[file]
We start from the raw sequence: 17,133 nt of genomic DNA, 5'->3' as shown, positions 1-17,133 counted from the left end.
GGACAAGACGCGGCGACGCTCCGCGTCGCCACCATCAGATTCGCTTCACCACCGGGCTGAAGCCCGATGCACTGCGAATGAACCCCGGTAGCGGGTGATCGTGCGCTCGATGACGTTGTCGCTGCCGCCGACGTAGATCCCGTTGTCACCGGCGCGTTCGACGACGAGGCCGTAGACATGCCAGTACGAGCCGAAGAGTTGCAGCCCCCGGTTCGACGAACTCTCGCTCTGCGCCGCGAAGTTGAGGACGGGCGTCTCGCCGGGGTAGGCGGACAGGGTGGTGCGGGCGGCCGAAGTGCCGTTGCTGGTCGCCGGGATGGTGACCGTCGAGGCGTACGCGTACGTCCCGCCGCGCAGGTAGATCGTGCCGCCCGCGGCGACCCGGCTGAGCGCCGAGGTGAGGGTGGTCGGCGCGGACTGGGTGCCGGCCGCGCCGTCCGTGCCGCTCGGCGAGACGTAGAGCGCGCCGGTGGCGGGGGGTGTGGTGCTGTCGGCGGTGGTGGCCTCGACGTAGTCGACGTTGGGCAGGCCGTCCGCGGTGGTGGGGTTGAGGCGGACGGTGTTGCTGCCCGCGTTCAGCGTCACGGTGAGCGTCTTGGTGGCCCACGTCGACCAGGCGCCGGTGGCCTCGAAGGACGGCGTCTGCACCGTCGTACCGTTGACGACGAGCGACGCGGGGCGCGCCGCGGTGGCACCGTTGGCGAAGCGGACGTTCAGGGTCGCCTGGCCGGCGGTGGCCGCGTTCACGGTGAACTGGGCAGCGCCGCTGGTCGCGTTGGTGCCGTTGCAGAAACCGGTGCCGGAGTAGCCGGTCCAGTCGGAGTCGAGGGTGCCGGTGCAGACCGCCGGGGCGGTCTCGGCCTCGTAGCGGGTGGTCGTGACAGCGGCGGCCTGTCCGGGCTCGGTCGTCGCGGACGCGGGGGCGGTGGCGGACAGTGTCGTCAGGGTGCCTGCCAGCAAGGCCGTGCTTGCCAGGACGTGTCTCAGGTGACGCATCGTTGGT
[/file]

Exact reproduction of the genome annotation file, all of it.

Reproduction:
We start from the raw sequence: 17,133 nt of genomic DNA, 5'->3' as shown, positions 1-17,133 counted from the left end.
GGACAAGACGCGGCGACGCTCCGCGTCGCCACCATCAGATTCGCTTCACCACCGGGCTGAAGCCCGATGCACTGCGAATGAACCCCGGTAGCGGGTGATCGTGCGCTCGATGACGTTGTCGCTGCCGCCGACGTAGATCCCGTTGTCACCGGCGCGTTCGACGACGAGGCCGTAGACATGCCAGTACGAGCCGAAGAGTTGCAGCCCCCGGTTCGACGAACTCTCGCTCTGCGCCGCGAAGTTGAGGACGGGCGTCTCGCCGGGGTAGGCGGACAGGGTGGTGCGGGCGGCCGAAGTGCCGTTGCTGGTCGCCGGGATGGTGACCGTCGAGGCGTACGCGTACGTCCCGCCGCGCAGGTAGATCGTGCCGCCCGCGGCGACCCGGCTGAGCGCCGAGGTGAGGGTGGTCGGCGCGGACTGGGTGCCGGCCGCGCCGTCCGTGCCGCTCGGCGAGACGTAGAGCGCGCCGGTGGCGGGGGGTGTGGTGCTGTCGGCGGTGGTGGCCTCGACGTAGTCGACGTTGGGCAGGCCGTCCGCGGTGGTGGGGTTGAGGCGGACGGTGTTGCTGCCCGCGTTCAGCGTCACGGTGAGCGTCTTGGTGGCCCACGTCGACCAGGCGCCGGTGGCCTCGAAGGACGGCGTCTGCACCGTCGTACCGTTGACGACGAGCGACGCGGGGCGCGCCGCGGTGGCACCGTTGGCGAAGCGGACGTTCAGGGTCGCCTGGCCGGCGGTGGCCGCGTTCACGGTGAACTGGGCAGCGCCGCTGGTCGCGTTGGTGCCGTTGCAGAAACCGGTGCCGGAGTAGCCGGTCCAGTCGGAGTCGAGGGTGCCGGTGCAGACCGCCGGGGCGGTCTCGGCCTCGTAGCGGGTGGTCGTGACAGCGGCGGCCTGTCCGGGCTCGGTCGTCGCGGACGCGGGGGCGGTGGCGGACAGTGTCGTCAGGGTGCCTGCCAGCAAGGCCGTGCTTGCCAGGACGTGTCTCAGGTGACGCATCGTTGGT